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The brain helps you choose

Jeff Stibel, Special to USA TODAY
Published 7:00 a.m. ET Aug. 22, 2018

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Picture this: You’re at the movie theater concession stand loading up on snacks. You have a choice of a small, medium or large soda. The small is $3.50 and the large is $5.50. It’s a tough decision: The small size may not last you through the whole movie, but $5.50 for some sugar and carbonation seems ridiculous. But there’s a third option, a medium soda for $5.25. Medium may be the perfect amount of soda for you, but the large is only a quarter more. If you’re like most people, you end up buying the large (and taking a bathroom break midshow).

If you’re wondering who would buy the medium soda, the answer is almost no one. In fact, there’s a good chance the marketing department inadvertently priced the medium soda as a decoy, making you more likely to buy the large soda rather than the small.

I have written about this quirk in human nature before with my friend Dan Ariely, who studied this phenomenon extensively after noticing pricing for subscriptions to The Economist. The digital subscription was $59, the print subscription was $125, and the print plus digital subscription was also $125. No one in their right mind would buy the print subscription when you could get digital as well for the same price, so why was it even an option? Ariely ran an experiment and found that if only the two “real” choices were offered, more people chose the less-expensive digital subscription. But the addition of the bad option made people much more likely to choose the more expensive print plus digital option.

Brain scientists call this effect “asymmetric dominance” and it means that people gravitate toward the choice nearest a clearly inferior option. Marketing professors call it the decoy effect, which is certainly easier to remember. Lucky for consumers, almost no one in the business community understands it.

The decoy effect works because of the way our brains assign value when making choices. Value is almost never absolute; rather, we decide an object’s value relative to our other choices. If more options are introduced, the value equation changes.

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Asymmetric dominance is a particularly fascinating phenomenon when you strip it down to its simplest form: As odd as this sounds, if someone is equally likely to purchase an apple or an orange, and then you add a third option of an apple with a worm hole in it, people choose the good apple to buy over both the wormy apple and the orange. This example is both irrational and disgusting, but the idea has been proven in both labs and kitchens. It is one of the weirdest and most powerful effects I have seen, and it works brilliantly. It is the reason marketers almost always stumble into a three-choice set of options, often having no clue why three choices sell better than four or any other number.  

The decoy effect doesn’t just fool humans. It has been found to work for other animals as well, including single-celled amoeba. When given the choice of great food (caviar?) in an undesirable environment versus mediocre food in a great environment, amoebas choose each option equally. But if you add in the choice of bad food in a great environment, a decoy choice, the amoebas overwhelmingly choose mediocre food in the great environment. The decoy helps us (and amoebas) simplify the factors we have to balance. It makes one choice clearly better than another in situations where previously there was no best choice.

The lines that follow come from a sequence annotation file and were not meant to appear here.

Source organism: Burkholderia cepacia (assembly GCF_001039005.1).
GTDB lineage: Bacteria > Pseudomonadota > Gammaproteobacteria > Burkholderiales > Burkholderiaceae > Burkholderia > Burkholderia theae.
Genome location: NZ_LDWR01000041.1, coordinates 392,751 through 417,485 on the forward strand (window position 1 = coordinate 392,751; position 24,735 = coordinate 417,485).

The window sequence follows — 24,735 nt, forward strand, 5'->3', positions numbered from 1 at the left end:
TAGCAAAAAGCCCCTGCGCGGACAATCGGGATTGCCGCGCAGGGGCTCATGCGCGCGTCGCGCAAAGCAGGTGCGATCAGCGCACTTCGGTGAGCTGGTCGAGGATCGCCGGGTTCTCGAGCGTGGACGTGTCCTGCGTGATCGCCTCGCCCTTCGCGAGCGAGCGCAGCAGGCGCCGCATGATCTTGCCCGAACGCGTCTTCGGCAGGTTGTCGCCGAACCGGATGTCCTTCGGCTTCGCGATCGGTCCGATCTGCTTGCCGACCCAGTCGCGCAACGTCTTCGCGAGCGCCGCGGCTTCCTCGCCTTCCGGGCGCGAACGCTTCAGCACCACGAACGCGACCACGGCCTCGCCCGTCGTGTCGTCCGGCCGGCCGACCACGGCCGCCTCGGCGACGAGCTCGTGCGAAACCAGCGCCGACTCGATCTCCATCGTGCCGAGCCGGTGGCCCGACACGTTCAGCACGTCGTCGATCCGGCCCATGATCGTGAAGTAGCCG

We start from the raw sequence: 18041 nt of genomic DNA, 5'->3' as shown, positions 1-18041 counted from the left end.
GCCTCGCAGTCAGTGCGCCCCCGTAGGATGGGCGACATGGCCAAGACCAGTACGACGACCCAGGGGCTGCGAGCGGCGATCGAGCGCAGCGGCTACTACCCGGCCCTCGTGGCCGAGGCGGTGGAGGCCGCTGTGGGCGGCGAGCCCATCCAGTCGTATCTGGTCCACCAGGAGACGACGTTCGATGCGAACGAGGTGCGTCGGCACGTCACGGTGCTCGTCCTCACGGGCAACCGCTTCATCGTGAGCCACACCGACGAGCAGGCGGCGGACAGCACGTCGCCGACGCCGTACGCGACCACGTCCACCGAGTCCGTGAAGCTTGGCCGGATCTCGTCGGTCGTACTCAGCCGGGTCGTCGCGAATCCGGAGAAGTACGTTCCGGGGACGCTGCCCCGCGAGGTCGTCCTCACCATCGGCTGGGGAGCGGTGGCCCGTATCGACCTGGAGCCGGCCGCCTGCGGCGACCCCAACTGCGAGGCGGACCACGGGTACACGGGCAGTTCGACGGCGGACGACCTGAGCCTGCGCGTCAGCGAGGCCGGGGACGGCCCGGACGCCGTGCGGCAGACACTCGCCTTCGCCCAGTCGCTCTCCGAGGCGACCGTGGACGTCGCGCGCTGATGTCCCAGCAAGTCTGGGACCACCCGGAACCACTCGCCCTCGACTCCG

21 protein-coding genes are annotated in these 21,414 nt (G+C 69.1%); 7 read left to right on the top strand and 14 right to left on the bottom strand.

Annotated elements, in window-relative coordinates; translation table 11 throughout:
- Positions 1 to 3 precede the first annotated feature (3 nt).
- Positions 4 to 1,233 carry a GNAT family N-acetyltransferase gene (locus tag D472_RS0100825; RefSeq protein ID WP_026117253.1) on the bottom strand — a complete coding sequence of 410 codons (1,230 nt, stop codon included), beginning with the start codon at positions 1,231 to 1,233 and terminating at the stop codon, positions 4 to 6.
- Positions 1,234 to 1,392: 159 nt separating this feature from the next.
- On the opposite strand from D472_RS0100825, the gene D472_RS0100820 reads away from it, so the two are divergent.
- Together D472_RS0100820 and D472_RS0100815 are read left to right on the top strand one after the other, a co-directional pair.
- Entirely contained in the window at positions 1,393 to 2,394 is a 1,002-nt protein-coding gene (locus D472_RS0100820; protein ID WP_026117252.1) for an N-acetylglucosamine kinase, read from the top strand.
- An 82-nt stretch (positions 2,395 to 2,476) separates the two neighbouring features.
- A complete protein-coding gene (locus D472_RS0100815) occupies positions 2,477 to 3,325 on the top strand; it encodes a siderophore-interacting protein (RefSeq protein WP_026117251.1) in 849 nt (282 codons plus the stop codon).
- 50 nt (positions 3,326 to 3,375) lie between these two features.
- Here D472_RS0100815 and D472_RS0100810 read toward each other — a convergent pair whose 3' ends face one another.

The implications extend far past food choices and magazine subscriptions. Take politics. Ariely and I predicted that Hillary Clinton could end up losing the 2008 primary against Barack Obama because she made her ticket into an inferior option. She did this by suggesting that Obama could potentially be her vice president. People who were torn between Clinton and Obama likely thought that a joint ticket was the best possible option, and so an only Clinton ticket became the worst choice. Because of the way the brain processes information, the introduction of an Obama vice presidency (the decoy option which never materialized) could have made voters lean toward Obama as president. 

Whether or not decoys cost Clinton the presidency is hard to know, but Ariely has even applied the phenomenon to dating. He took the faces of two men considered different but equally attractive and asked women who they would choose to date. About half the women chose each man. But then he manipulated photos to add a third decoy option: a less attractive version of one of the men. By now you can guess what happened: more women chose the more attractive version of the man who had been photo shopped. The moral of that story is to always hang out with someone who looks similar but slightly less attractive.

The decoy effect tells us a lot about how our brains work; namely, we naturally take shortcuts by making relative value judgments. These shortcuts make us quicker at making decisions, but they also make us vulnerable to decoys. Not being aware of a decoy could ultimately cost you your choice, your vote or even your spouse.

Jeff Stibel is the former CEO of Web.com and vice chairman of Dun & Bradstreet, a partner of Bryant Stibel and an entrepreneur who also happens to be a brain scientist.  He is the USA TODAY bestselling author of “Breakpoint” and “Wired for Thought.” Follow him on Twitter at @stibel. 

The views and opinions expressed in this column are the author’s and do not necessarily reflect those of USA TODAY.

 

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